Justin Dall's 2005 F250 Ford 6.0L Superduty ran with an SCT tune, performance exhaust system, air intake system, and a Suncoast torque converter. This combination produced a run to 60-mph in 30.6 seconds. Exhaust temperature reached a peak of 1400°F, which dropped to 1300 at its last upshift.
Chris Bigley's 1999 F250 Ford 7.3L Superduty ran with a DP tuner set to 80 horsepower. Chris ran this truck the full mile, producing a run of 58-mph in 1:06.59 seconds. Exhaust temperature reached 1300° at the mile.
Casey Veltkamp's 5-speed manual equipped 1996 Dodge 12-valve Cummins ran with a fuel plate in the P7100 fuel injection pump and a performance exhaust system, which reportedly produced 280 rear wheel horsepower. Casey's Dodge ran the full mile, and reached 56.8-mph in 1:13.71 seconds. The Cummins exhaust temperature topped out at just 1200°.
Ken Florey's 2002 GMC 2500HD LB7 Duramax ran with a twin turbo setup, a TTS Extreme ECM program, Edge Juice (without timing), a mechanical fuel lift pump, an ATS Extreme 5-Star equipped Allison and 12-bolt billet flexplate. Ken made three attempts at the hill, with two resulting in very similar times. His best run to 60-mph came at 16.16 seconds, with another at 16.5 seconds.
Even with lots of fuel, the 50-60 psi of boost pressure produced by the 2-stage turbo system did a great job of cleaning up the smoke.
Ron Schoolcraft's 1995 Chevy K2500 Suburban 6.5TD has evolved into a test bed that now incorporates a variety of 6.5L enhancements. Beginning with a performance-built longblock, Ron has steadily added or modified various power related components to help the engine achieve a level of performance we've not seen to date. Over the course of the mile, Ron's Suburban ran to 52-mph in 1:15.46 seconds.
This is an all-time best for the 6.5 in all the Pull-Off runs we've seen to date. Performance PCM programming, a custom Holset turbocharger and a long list of modifications combined to make more power. Being able to run in 2nd gear at the governor with ~20 psi of boost pressure, while keeping EGT and engine coolant temperatures within tolerable limits are key contributing factors to this 6.5's Pull-Off performance. When you consider that the first Ford 7.3L Superduty to run the hill during our 1999 Pull-Off achieved just 50-mph, this makes Ron's 6.5L performance all the more significant. Ron's 3-part engine buildup series is currently online in our Member subscriber section. You can also read more about his engine in our New Products page.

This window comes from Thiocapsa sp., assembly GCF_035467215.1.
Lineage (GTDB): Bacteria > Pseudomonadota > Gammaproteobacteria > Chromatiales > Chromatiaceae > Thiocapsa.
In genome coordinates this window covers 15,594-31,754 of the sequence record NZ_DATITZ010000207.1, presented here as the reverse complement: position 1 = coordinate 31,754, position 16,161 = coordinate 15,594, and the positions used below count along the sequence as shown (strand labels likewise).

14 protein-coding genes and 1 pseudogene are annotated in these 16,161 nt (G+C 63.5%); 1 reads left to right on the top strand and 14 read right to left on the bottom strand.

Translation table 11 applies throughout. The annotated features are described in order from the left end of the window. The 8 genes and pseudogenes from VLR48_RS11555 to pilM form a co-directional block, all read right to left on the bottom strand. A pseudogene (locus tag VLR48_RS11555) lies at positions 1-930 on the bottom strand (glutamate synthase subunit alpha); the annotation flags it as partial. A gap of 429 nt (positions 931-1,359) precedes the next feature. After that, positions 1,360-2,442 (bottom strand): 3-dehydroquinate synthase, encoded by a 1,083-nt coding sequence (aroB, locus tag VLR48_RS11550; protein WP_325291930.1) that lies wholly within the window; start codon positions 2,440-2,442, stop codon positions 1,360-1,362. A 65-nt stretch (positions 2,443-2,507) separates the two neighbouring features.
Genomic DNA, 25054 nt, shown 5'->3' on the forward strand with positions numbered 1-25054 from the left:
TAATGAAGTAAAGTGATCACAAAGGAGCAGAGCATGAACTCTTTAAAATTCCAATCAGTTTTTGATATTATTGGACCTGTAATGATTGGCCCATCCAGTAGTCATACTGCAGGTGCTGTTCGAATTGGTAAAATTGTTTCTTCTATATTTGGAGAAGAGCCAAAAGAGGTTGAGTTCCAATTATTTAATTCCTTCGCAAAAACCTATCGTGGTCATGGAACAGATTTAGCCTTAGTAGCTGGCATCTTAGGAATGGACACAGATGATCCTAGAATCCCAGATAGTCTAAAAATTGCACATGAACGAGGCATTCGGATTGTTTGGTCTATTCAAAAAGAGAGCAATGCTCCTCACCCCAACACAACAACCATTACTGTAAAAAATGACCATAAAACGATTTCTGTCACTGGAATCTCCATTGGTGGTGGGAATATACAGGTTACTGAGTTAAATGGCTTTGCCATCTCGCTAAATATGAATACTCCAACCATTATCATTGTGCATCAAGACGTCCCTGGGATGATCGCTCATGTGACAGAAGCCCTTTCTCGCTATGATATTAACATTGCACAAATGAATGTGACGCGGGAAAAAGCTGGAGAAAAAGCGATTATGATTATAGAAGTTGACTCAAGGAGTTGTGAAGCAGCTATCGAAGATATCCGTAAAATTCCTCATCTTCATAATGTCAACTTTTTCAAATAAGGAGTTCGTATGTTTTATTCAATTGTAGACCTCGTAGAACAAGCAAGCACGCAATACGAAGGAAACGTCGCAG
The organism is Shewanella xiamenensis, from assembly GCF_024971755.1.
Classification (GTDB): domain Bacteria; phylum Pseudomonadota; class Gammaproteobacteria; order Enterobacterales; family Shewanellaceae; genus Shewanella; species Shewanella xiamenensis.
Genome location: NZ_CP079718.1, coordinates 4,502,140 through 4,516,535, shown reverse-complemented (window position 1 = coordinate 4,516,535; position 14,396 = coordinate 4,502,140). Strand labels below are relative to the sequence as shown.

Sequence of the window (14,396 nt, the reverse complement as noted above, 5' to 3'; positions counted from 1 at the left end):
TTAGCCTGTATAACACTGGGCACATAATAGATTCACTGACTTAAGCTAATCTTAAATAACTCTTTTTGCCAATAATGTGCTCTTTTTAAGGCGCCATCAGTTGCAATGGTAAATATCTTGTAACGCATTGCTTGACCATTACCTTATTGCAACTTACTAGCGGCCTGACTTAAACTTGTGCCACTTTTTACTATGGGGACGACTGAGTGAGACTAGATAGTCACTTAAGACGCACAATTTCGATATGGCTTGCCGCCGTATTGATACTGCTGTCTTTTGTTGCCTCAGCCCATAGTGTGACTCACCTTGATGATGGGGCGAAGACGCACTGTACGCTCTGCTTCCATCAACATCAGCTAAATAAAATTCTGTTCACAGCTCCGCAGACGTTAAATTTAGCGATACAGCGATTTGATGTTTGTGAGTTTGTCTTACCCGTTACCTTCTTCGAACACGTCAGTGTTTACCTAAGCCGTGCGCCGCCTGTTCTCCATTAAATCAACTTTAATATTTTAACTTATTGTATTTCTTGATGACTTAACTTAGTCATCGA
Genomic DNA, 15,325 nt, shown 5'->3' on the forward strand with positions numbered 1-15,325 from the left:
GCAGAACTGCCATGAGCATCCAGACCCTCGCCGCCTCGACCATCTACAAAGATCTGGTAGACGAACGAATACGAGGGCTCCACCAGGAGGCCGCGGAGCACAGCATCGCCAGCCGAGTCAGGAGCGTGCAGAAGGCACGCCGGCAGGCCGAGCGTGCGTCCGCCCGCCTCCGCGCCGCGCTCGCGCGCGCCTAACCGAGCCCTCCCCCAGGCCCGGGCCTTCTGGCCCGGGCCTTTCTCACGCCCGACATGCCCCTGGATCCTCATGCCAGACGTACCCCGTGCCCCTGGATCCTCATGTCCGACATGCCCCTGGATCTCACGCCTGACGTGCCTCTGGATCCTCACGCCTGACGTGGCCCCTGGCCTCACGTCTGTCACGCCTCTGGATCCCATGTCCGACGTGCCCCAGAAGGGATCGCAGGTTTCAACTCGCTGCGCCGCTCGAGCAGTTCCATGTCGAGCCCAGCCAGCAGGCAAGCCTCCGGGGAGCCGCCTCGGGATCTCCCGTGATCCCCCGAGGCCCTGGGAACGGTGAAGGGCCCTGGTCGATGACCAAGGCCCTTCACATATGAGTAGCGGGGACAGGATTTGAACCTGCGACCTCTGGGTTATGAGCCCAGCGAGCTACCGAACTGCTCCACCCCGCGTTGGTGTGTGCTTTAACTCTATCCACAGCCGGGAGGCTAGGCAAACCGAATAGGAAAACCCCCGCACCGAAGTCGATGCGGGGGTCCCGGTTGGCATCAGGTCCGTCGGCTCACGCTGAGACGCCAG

Glen Miller's 2004 F250 Ford 6.0L Superduty ran with an SCT tune, an AFE intake system, performance exhaust system, and transmission modifications. This combination produced a run to 60-mph in 30.02 seconds. Exhaust temperature approached 1500°F at the end of the run. Glen's Ford was equipped with 315/70R16 tires and a 4.10 rear differential ratio.
Marty Lau's 1995 Chevy C2500 6.5TD ran with a Heath exhaust system and Kennedy Diesel fan-clutch. The significance of this run was the improvement in engine temperature when compared to last year. Marty ran his truck at the 2005 Pull-Off as well, but experienced excessive engine coolant temperatures due to an ineffective stock fan-clutch. This time, Marty's truck produced a run similar to last year, reaching 41.3-mph at the mile, but without overheating the engine. While not considered a "performance product", the ubiquitous fan-clutch is an integral cooling system component that helps your engine reach its potential.
Jay Mahaffey's 2002 Chevy 3500 LB7 Duramax ran the hill in stock trim, and achieved 53-mph over the course of the mile. This is very similar performance to all of the other stock LB7's we've run through the years. This was unbeatable performance just a few short years ago, and it remains competitive with the newest Ford & Dodge.
Special thanks to the following for helping make this year's Pull-Off a success!
Karl Tyler Chevrolet
US Diesel Parts